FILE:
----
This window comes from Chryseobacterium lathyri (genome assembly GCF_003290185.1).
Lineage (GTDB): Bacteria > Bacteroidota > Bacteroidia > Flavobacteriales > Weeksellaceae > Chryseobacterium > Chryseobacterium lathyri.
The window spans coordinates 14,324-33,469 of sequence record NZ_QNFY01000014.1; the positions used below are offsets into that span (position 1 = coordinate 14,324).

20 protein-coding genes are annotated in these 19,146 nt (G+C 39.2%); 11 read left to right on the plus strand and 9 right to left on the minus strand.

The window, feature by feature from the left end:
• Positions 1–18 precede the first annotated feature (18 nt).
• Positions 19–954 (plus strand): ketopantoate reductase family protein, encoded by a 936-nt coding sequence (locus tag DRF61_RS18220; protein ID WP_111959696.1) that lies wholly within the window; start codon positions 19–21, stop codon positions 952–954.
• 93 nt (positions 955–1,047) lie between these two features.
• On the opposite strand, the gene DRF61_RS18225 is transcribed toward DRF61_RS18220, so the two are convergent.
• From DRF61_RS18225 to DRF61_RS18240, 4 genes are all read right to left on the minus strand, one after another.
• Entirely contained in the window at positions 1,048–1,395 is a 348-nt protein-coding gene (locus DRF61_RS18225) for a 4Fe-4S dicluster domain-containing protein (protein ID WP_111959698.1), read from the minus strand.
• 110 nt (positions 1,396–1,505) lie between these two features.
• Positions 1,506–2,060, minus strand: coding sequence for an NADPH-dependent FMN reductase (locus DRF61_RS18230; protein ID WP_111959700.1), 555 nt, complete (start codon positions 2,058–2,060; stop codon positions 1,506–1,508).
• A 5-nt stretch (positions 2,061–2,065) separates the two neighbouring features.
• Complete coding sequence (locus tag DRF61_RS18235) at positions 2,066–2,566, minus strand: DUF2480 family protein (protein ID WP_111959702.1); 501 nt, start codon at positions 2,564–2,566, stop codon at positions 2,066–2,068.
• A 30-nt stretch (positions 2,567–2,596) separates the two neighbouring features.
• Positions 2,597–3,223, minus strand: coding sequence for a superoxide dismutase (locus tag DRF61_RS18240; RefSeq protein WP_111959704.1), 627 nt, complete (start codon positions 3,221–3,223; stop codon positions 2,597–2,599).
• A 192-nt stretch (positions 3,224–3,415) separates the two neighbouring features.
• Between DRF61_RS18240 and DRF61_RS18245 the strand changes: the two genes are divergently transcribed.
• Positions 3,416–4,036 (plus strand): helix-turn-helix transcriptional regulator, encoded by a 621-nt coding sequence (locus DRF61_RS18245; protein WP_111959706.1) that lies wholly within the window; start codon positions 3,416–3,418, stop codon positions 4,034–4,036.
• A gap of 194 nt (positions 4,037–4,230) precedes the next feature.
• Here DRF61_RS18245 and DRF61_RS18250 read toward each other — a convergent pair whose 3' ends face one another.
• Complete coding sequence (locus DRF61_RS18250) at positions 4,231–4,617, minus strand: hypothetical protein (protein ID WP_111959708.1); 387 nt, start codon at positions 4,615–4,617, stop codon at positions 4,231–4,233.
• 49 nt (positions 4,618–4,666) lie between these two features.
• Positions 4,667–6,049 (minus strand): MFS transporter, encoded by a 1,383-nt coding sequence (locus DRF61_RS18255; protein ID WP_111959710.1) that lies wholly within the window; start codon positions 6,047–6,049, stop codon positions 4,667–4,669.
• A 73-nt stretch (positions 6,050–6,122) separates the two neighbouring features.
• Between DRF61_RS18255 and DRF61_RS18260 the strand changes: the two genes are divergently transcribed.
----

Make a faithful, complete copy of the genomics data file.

This window comes from Chryseobacterium lathyri (genome assembly GCF_003290185.1).
Lineage (GTDB): Bacteria > Bacteroidota > Bacteroidia > Flavobacteriales > Weeksellaceae > Chryseobacterium > Chryseobacterium lathyri.
The window spans coordinates 14,324-33,469 of sequence record NZ_QNFY01000014.1; the positions used below are offsets into that span (position 1 = coordinate 14,324).

20 protein-coding genes are annotated in these 19,146 nt (G+C 39.2%); 11 read left to right on the plus strand and 9 right to left on the minus strand.

The window, feature by feature from the left end:
• Positions 1–18 precede the first annotated feature (18 nt).
• Positions 19–954 (plus strand): ketopantoate reductase family protein, encoded by a 936-nt coding sequence (locus tag DRF61_RS18220; protein ID WP_111959696.1) that lies wholly within the window; start codon positions 19–21, stop codon positions 952–954.
• 93 nt (positions 955–1,047) lie between these two features.
• On the opposite strand, the gene DRF61_RS18225 is transcribed toward DRF61_RS18220, so the two are convergent.
• From DRF61_RS18225 to DRF61_RS18240, 4 genes are all read right to left on the minus strand, one after another.
• Entirely contained in the window at positions 1,048–1,395 is a 348-nt protein-coding gene (locus DRF61_RS18225) for a 4Fe-4S dicluster domain-containing protein (protein ID WP_111959698.1), read from the minus strand.
• 110 nt (positions 1,396–1,505) lie between these two features.
• Positions 1,506–2,060, minus strand: coding sequence for an NADPH-dependent FMN reductase (locus DRF61_RS18230; protein ID WP_111959700.1), 555 nt, complete (start codon positions 2,058–2,060; stop codon positions 1,506–1,508).
• A 5-nt stretch (positions 2,061–2,065) separates the two neighbouring features.
• Complete coding sequence (locus tag DRF61_RS18235) at positions 2,066–2,566, minus strand: DUF2480 family protein (protein ID WP_111959702.1); 501 nt, start codon at positions 2,564–2,566, stop codon at positions 2,066–2,068.
• A 30-nt stretch (positions 2,567–2,596) separates the two neighbouring features.
• Positions 2,597–3,223, minus strand: coding sequence for a superoxide dismutase (locus tag DRF61_RS18240; RefSeq protein WP_111959704.1), 627 nt, complete (start codon positions 3,221–3,223; stop codon positions 2,597–2,599).
• A 192-nt stretch (positions 3,224–3,415) separates the two neighbouring features.
• Between DRF61_RS18240 and DRF61_RS18245 the strand changes: the two genes are divergently transcribed.
• Positions 3,416–4,036 (plus strand): helix-turn-helix transcriptional regulator, encoded by a 621-nt coding sequence (locus DRF61_RS18245; protein WP_111959706.1) that lies wholly within the window; start codon positions 3,416–3,418, stop codon positions 4,034–4,036.
• A gap of 194 nt (positions 4,037–4,230) precedes the next feature.
• Here DRF61_RS18245 and DRF61_RS18250 read toward each other — a convergent pair whose 3' ends face one another.
• Complete coding sequence (locus DRF61_RS18250) at positions 4,231–4,617, minus strand: hypothetical protein (protein ID WP_111959708.1); 387 nt, start codon at positions 4,615–4,617, stop codon at positions 4,231–4,233.
• 49 nt (positions 4,618–4,666) lie between these two features.
• Positions 4,667–6,049 (minus strand): MFS transporter, encoded by a 1,383-nt coding sequence (locus DRF61_RS18255; protein ID WP_111959710.1) that lies wholly within the window; start codon positions 6,047–6,049, stop codon positions 4,667–4,669.
• A 73-nt stretch (positions 6,050–6,122) separates the two neighbouring features.
• Between DRF61_RS18255 and DRF61_RS18260 the strand changes: the two genes are divergently transcribed.